Sunday, January 25, 2009

PERFECT CHEESE SOUFFLÉ

"Isn't it a lovely day (to be caught in the rain)?....

Winter cold has turned into winter rain and chill. To the bones. The anxiety of a possible mishap in our apartment sale aggravated by the basement flooding has added to the frosty atmosphere. It is time to find a little solace in the kitchen.

Why do this ...


... when you can be doing this?

What can be more soothing than a soufflé? Warm, light as air, delicate with the rich, full flavor of gruyère and Parmesan cheeses. Add a green salad dressed with a tart vinaigrette, a loaf of fresh bread, a glass of wine, and settle in for the evening.

I love this recipe for Cheese Soufflé from The Vegetarian Epicure by Anna Thomas and it is the one I invariably turn to. More than just a simple cheese soufflé, it is jazzed up by the addition of Dijon mustard and spices and it always puffs up perfectly. Golden brown on top, creamy smooth inside. Why change something that is already perfect? This is sure to make me forget the hazards of the world outside and smile in the cozy, warm comfort of my home.




CHEESE SOUFFLÉ


6 oz grated Swiss, Gruyère or Emmenthal cheese
2 Tbs. grated Parmesan cheese
6 egg yolks, preferably at room temperature
6 – 8 egg whites, preferably at room temperature (8 is ideal, but this has worked for me with only 6)
4 Tbs unsalted butter
4 Tbs flour
1 ½ cups warm milk
Salt
1/8 tsp cream of tartar - or – a few grains of salt and a drop or two lemon juice
1 ½ tsp prepared Dijon mustard
¼ tsp powdered garlic
Pinch cayenne pepper
Pinch ground nutmeg
Freshly grated black pepper


Prepare a large soufflé dish by first generously buttering the bottom and sides. Then make a collar with aluminum foil by first pulling off a length of foil that will wrap around the circumference of the dish and overlap by several inches. Fold the foil in half lengthwise, wrap around the bowl and secure this collar tightly around the top of the bowl using kitchen/cooking string (to be honest, I first pin the collar with regular straight pins to make sure it is very tight and doesn’t move).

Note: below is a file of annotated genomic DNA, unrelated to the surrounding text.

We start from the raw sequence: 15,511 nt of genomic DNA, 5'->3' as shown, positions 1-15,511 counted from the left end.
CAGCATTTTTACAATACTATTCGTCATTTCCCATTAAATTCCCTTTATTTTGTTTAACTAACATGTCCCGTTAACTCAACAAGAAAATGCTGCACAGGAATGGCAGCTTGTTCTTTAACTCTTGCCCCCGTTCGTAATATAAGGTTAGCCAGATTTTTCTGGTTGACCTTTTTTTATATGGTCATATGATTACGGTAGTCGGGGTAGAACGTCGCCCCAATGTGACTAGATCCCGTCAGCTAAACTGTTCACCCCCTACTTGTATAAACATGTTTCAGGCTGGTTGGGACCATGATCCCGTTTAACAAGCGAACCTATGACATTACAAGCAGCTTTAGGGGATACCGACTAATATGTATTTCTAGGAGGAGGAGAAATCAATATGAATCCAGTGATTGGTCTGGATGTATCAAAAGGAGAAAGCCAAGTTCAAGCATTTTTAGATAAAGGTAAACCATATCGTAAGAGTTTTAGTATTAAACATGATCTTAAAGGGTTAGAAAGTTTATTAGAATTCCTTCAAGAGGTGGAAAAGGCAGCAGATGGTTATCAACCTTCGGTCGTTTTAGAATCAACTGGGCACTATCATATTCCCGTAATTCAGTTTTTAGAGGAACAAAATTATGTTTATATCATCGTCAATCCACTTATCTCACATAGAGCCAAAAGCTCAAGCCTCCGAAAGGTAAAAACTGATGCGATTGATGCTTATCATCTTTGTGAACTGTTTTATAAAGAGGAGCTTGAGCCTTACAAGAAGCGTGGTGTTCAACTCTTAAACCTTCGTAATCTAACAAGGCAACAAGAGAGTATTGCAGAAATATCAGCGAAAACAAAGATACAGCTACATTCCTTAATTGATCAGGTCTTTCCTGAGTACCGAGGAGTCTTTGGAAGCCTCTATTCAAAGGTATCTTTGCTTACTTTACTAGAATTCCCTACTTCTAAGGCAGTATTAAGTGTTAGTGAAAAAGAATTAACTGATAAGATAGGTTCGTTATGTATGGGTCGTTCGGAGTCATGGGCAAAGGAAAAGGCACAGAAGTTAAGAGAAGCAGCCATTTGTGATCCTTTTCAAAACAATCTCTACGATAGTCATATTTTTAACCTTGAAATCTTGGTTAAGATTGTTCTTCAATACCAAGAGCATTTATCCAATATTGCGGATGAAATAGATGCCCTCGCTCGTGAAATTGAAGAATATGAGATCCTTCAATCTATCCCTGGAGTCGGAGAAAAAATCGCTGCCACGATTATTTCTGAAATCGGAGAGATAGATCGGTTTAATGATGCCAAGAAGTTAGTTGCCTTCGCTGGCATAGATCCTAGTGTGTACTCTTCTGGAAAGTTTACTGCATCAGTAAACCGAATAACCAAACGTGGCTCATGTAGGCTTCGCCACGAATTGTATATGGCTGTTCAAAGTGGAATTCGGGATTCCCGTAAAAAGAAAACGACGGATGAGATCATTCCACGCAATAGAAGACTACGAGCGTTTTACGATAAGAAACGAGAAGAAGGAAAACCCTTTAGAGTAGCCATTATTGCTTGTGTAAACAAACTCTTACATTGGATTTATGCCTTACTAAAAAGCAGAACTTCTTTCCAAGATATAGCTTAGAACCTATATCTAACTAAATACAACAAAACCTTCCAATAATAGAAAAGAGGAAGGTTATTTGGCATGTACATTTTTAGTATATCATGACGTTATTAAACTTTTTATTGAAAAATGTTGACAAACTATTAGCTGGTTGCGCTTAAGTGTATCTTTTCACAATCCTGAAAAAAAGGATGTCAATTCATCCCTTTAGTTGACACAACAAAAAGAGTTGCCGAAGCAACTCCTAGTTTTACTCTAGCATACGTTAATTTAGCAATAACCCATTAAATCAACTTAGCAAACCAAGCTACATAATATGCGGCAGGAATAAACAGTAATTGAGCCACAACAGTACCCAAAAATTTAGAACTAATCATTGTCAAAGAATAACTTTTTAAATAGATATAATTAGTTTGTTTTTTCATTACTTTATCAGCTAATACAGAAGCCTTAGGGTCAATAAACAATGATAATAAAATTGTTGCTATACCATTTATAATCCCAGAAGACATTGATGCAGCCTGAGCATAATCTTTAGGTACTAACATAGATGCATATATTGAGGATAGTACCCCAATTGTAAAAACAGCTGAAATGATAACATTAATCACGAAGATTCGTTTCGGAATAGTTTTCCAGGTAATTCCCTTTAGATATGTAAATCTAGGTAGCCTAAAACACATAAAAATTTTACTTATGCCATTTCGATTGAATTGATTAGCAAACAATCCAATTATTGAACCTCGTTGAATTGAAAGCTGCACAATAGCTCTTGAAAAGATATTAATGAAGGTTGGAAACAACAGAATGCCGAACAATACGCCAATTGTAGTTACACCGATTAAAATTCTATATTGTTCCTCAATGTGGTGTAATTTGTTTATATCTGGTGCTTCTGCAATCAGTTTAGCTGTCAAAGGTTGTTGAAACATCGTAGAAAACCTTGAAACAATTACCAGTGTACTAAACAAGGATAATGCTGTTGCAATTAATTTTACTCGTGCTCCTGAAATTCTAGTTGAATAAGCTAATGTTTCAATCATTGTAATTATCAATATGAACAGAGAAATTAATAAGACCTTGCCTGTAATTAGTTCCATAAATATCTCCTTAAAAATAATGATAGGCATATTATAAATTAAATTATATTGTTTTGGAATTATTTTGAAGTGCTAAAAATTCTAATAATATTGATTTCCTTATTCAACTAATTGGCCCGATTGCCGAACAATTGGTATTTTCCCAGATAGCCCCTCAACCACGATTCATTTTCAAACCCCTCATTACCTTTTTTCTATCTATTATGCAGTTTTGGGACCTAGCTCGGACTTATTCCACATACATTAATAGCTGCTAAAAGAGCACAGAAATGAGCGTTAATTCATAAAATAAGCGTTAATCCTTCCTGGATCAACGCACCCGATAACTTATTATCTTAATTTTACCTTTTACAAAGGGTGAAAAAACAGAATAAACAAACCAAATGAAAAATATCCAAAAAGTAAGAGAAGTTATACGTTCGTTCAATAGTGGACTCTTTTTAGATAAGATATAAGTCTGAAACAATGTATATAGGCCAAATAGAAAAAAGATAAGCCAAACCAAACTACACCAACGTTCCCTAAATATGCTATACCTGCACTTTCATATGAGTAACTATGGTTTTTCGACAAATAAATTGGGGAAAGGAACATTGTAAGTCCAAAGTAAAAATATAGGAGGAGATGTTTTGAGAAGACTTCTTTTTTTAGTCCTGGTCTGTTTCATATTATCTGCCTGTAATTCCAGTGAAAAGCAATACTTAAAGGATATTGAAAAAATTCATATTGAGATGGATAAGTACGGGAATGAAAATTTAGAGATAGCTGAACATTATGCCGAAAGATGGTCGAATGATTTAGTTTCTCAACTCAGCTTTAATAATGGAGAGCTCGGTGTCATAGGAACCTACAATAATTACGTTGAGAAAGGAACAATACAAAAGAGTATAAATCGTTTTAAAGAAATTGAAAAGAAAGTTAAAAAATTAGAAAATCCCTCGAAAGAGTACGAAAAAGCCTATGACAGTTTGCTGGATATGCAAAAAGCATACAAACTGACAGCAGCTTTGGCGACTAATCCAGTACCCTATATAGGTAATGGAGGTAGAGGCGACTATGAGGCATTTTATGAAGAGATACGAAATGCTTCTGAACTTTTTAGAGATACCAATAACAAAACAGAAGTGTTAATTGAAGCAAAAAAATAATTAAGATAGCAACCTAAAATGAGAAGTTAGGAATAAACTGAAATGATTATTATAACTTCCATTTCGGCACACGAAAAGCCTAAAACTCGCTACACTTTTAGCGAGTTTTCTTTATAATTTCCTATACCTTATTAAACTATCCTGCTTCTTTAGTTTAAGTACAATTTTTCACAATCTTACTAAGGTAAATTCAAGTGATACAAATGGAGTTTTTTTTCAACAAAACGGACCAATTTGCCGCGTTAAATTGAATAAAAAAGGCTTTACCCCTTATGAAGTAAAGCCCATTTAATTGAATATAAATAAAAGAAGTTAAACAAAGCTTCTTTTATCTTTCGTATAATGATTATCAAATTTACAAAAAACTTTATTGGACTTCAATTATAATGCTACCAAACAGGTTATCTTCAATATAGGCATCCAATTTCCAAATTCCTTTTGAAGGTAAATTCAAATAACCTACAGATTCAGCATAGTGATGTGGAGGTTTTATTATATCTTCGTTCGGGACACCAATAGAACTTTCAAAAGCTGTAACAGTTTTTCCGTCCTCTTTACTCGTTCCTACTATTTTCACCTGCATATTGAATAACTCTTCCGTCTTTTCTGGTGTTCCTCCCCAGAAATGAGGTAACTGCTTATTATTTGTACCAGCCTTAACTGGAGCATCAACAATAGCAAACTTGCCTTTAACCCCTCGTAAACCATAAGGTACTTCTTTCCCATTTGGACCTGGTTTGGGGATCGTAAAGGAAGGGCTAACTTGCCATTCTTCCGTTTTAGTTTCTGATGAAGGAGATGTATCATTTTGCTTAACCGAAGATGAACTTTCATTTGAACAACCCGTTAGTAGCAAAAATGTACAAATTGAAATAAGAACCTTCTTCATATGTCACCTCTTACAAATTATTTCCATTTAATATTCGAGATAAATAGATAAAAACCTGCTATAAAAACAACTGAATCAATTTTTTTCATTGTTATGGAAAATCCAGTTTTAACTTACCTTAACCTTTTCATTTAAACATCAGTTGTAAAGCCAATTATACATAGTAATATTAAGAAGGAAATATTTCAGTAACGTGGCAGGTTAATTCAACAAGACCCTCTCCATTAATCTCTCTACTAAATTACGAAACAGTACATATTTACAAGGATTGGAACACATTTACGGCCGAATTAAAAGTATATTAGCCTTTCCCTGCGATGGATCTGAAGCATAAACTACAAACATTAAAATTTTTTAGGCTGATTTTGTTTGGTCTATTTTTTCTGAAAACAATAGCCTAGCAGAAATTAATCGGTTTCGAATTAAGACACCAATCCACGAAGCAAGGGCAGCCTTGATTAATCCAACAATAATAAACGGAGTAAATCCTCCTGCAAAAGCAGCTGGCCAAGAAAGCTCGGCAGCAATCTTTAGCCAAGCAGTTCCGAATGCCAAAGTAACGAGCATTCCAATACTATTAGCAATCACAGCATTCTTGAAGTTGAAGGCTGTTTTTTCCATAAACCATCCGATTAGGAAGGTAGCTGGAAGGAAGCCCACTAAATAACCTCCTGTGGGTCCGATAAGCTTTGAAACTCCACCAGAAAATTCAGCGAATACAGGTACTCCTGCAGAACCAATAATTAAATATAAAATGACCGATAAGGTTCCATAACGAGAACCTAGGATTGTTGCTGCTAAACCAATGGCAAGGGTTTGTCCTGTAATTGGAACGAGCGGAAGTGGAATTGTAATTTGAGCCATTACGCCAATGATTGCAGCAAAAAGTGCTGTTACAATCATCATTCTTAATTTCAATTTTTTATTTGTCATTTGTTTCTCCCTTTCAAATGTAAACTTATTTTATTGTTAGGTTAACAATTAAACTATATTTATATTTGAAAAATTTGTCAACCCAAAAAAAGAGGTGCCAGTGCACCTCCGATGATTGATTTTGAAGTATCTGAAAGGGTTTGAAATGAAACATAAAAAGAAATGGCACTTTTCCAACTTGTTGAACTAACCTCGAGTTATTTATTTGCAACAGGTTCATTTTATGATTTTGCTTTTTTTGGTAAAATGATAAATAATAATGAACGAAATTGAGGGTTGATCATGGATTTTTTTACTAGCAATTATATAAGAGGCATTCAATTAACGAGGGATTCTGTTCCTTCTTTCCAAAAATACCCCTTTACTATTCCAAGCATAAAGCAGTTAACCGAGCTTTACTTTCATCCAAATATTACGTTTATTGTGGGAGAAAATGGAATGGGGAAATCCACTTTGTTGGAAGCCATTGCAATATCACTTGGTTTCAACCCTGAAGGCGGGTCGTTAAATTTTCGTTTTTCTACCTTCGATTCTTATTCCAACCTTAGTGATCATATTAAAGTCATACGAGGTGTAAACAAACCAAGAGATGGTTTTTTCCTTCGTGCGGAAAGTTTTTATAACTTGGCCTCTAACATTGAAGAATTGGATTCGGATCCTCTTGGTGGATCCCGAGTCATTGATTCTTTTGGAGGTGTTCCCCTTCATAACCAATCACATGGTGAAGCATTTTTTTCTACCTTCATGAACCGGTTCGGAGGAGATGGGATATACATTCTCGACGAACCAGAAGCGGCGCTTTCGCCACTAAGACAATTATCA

Preheat the oven to 400°F (200°C).

Make a roux :
Melt the butter in a saucepan. Stir in the flour quickly and cook this thick roux for a couple of minutes, stirring vigorously with a whisk. Gradually pour in the warm milk and stir continuously with the whisk for a few minutes until you have a smooth, thick sauce.


(sorry for the fuzziness)


Remove the sauce from the heat and stir in the two cheeses and the seasonings (mustard, garlic, cayenne and black peppers and nutmeg).


Transfer this cheese mixture to a large mixing bowl and allow to cool for a few minutes. When the sauce is cooled somewhat, whisk or stir in the egg yolks, one at a time, stirring vigorously.


Put the egg whites in a separate bowl, either copper or plastic (egg whites slide on a glass surface, so whites whipped in a glass bowl never completely whip up, there is always liquid left on the bottom of the bowl. Copper and plastic both allow the whites to “grip onto” the surface and make for completely beaten whites), with the cream of tartar or a few grains of salt and a drop or two of lemon juice. Whip or beat until very stiff, holding their shape when beaters are lifted up.


Stir a third of the beaten egg whites into the cheese mixture. This will lighten the mixture which will allow you to fold in the rest of the whites without knocking out too much air.

Now carefully but completely fold in the rest of the whites in two or three batches, using a spatula or slotted spoon. When all the whites are folded and blended into the cheese mixture, carefully pile it into the prepared soufflé dish.


Slide the dish into the preheated oven (I place it on the bottom rack of the oven so the collar doesn’t touch the roof) and immediately turn the oven down to 375°F (190°C). Bake for 40 to 45 minutes until it is puffed up, a deep golden brown on top. Put your fingertips on the top of the soufflé and gently jiggle it. It should feel cooked through, if it needs a few more minutes it will feel like there is foam or liquid under the “hat”.


Gently remove the soufflé from the oven, cut the string and remove the collar. Serve immediately with a salad.



“…Let the rain pitter patter
But it really doesn't matter
If the skies are gray
Long as I can be with you it's a lovely day”


Go ahead ! Add this to your list of comfort foods.

8 comments:

Kitchen Jezebel said...

Just popping to see what is for dinner! A souffle`! And in flood conditions, too! Beats wienies in a frying pan on a wood stove ... ;)

noble pig said...

I love the foil collar idea, I'd never seen that!

asiangrrl said...

Oh, Jamie, why do you taunt me so? i will be dreaming about souffles tonight.

Alex said...

Yummmm (as usual)!

I'd recommend mixing the Gruyère and Emmenthal (and maybe throw in just a dash of bleu to give it some zing).

Maggie said...

Ugh, my parent's basement used to flood repeatedly like that and it was awful. The cheese souffle looks perfect. Have you decided on a birthday cake? My vote would be for coconut.

Maris said...

This looks so good! I love cheese and could literally make a meal out of cheese and crackers alone!

Sara said...

Your souffle looks perfect. I made a cheese souffle a while back, I'm not sure why I haven't repeated it, because we loved it!

Dragon said...

The foil collar is a great idea!

LinkWithin

Related Posts Plugin for WordPress, Blogger...